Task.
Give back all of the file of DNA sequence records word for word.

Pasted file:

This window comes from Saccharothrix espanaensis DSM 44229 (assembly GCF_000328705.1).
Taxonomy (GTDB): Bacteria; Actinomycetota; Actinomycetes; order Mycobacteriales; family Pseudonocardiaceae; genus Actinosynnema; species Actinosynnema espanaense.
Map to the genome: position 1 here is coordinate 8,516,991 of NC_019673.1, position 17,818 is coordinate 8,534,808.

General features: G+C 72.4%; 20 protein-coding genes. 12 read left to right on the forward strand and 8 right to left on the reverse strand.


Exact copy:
This window comes from Saccharothrix espanaensis DSM 44229 (assembly GCF_000328705.1).
Taxonomy (GTDB): Bacteria; Actinomycetota; Actinomycetes; order Mycobacteriales; family Pseudonocardiaceae; genus Actinosynnema; species Actinosynnema espanaense.
Map to the genome: position 1 here is coordinate 8,516,991 of NC_019673.1, position 17,818 is coordinate 8,534,808.

General features: G+C 72.4%; 20 protein-coding genes. 12 read left to right on the forward strand and 8 right to left on the reverse strand.